I hope this holiday finds you happy and healthy and in appreciation of the blessings the Lord has given us. Even in the toughest of years on and off the field, may we never forget what is special about our lives, and the people we get to share them with.

Sunday, November 15, 2009

Place No. 73: Baseball Reliquary; and Alternative Place No. 73A: South Shore Sports Legends and a Mets tragedy

I confess I had to look up “reliquary,” which the American Heritage Dictionary defines as “a receptacle, such as a coffer or shrine, for keeping or displaying sacred relics.”

We need to know this because Josh Pahigian takes us back to Los Angeles for The Baseball Reliquary or place No. 73 in his “101 Baseball Places to See Before You Strike Out.”

Spread over several locations, the reliquary’s mission is to display objects “that more conservative, timid, or uninformed baseball museums have failed to bring to the public’s attention.”

According to Josh, the collection seems to run toward the scandalous, with items like thong panties worn by Wade Boggs’ mistress, a half-smoked cigar Babe Ruth allegedly left behind at a brothel and a signed record from “Disco Demolition Night.”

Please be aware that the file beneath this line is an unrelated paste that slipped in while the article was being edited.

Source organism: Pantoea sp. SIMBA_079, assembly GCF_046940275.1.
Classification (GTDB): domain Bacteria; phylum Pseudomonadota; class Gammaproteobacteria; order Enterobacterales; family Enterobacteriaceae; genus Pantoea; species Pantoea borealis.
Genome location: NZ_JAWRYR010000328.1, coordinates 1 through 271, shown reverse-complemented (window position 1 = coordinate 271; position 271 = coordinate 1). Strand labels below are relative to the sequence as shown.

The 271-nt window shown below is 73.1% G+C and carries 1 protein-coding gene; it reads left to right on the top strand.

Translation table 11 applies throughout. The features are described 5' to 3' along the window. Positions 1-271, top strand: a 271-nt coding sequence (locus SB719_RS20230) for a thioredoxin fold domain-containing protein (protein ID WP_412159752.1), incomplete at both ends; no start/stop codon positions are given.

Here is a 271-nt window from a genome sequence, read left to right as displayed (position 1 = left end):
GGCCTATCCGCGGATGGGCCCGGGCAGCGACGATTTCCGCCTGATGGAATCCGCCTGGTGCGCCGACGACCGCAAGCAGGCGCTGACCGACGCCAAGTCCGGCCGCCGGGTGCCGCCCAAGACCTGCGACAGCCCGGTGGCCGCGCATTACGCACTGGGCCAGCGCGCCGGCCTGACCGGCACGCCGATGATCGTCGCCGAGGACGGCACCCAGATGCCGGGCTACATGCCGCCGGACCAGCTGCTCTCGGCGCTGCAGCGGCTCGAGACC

You can learn more about it here.

“Whereas the sine qua non of most baseball museums are bats, balls, and gloves, the Baseball Reliquary has pursued a more visionary acquisitions policy, which has resulted in many extraordinary discoveries,” reads the organization’s Web site.

“While each artifact is approached with meticulous scholarship and veracity, the ability of an object to invoke a sense of wonderment in, and to inspire the imagination of, the viewer is of supreme importance. The Baseball Reliquary's collections chart an eclectic terrain, and it is the purpose of this guide to introduce the public to the scope of materials that have been procured.”